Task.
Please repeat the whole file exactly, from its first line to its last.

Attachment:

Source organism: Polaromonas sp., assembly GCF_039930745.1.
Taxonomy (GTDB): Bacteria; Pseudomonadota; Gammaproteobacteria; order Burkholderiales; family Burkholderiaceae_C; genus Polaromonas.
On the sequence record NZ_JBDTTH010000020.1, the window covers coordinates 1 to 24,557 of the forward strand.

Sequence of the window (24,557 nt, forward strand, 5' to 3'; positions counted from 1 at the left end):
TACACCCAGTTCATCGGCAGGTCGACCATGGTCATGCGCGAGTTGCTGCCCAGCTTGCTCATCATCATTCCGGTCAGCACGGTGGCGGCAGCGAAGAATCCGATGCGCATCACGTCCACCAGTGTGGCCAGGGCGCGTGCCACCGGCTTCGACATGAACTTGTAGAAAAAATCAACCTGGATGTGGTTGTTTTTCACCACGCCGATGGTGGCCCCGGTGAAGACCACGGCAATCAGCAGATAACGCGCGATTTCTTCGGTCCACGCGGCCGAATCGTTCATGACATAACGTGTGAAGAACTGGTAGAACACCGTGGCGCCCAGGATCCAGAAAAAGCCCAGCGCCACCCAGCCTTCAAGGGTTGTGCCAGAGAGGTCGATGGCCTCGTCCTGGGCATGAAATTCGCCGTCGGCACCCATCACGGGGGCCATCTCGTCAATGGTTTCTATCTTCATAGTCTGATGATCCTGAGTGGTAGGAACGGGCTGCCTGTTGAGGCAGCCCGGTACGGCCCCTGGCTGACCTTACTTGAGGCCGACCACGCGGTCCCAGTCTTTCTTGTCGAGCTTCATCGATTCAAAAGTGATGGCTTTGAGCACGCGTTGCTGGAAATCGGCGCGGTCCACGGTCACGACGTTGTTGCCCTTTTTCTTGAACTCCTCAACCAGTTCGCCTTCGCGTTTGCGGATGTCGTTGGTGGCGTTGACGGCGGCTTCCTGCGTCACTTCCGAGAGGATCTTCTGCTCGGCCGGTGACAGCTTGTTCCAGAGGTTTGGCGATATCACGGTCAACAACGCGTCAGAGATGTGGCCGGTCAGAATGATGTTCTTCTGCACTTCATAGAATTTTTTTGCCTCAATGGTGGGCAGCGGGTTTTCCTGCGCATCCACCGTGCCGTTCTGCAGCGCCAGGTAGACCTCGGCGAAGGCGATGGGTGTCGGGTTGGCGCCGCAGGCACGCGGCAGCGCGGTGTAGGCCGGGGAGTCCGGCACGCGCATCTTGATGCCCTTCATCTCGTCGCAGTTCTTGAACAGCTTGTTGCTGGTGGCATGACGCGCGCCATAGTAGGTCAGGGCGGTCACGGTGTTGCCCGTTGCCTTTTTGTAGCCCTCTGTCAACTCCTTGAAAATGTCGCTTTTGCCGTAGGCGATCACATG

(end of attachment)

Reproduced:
Source organism: Polaromonas sp., assembly GCF_039930745.1.
Taxonomy (GTDB): Bacteria; Pseudomonadota; Gammaproteobacteria; order Burkholderiales; family Burkholderiaceae_C; genus Polaromonas.
On the sequence record NZ_JBDTTH010000020.1, the window covers coordinates 1 to 24,557 of the forward strand.

Sequence of the window (24,557 nt, forward strand, 5' to 3'; positions counted from 1 at the left end):
TACACCCAGTTCATCGGCAGGTCGACCATGGTCATGCGCGAGTTGCTGCCCAGCTTGCTCATCATCATTCCGGTCAGCACGGTGGCGGCAGCGAAGAATCCGATGCGCATCACGTCCACCAGTGTGGCCAGGGCGCGTGCCACCGGCTTCGACATGAACTTGTAGAAAAAATCAACCTGGATGTGGTTGTTTTTCACCACGCCGATGGTGGCCCCGGTGAAGACCACGGCAATCAGCAGATAACGCGCGATTTCTTCGGTCCACGCGGCCGAATCGTTCATGACATAACGTGTGAAGAACTGGTAGAACACCGTGGCGCCCAGGATCCAGAAAAAGCCCAGCGCCACCCAGCCTTCAAGGGTTGTGCCAGAGAGGTCGATGGCCTCGTCCTGGGCATGAAATTCGCCGTCGGCACCCATCACGGGGGCCATCTCGTCAATGGTTTCTATCTTCATAGTCTGATGATCCTGAGTGGTAGGAACGGGCTGCCTGTTGAGGCAGCCCGGTACGGCCCCTGGCTGACCTTACTTGAGGCCGACCACGCGGTCCCAGTCTTTCTTGTCGAGCTTCATCGATTCAAAAGTGATGGCTTTGAGCACGCGTTGCTGGAAATCGGCGCGGTCCACGGTCACGACGTTGTTGCCCTTTTTCTTGAACTCCTCAACCAGTTCGCCTTCGCGTTTGCGGATGTCGTTGGTGGCGTTGACGGCGGCTTCCTGCGTCACTTCCGAGAGGATCTTCTGCTCGGCCGGTGACAGCTTGTTCCAGAGGTTTGGCGATATCACGGTCAACAACGCGTCAGAGATGTGGCCGGTCAGAATGATGTTCTTCTGCACTTCATAGAATTTTTTTGCCTCAATGGTGGGCAGCGGGTTTTCCTGCGCATCCACCGTGCCGTTCTGCAGCGCCAGGTAGACCTCGGCGAAGGCGATGGGTGTCGGGTTGGCGCCGCAGGCACGCGGCAGCGCGGTGTAGGCCGGGGAGTCCGGCACGCGCATCTTGATGCCCTTCATCTCGTCGCAGTTCTTGAACAGCTTGTTGCTGGTGGCATGACGCGCGCCATAGTAGGTCAGGGCGGTCACGGTGTTGCCCGTTGCCTTTTTGTAGCCCTCTGTCAACTCCTTGAAAATGTCGCTTTTGCCGTAGGCGATCACATG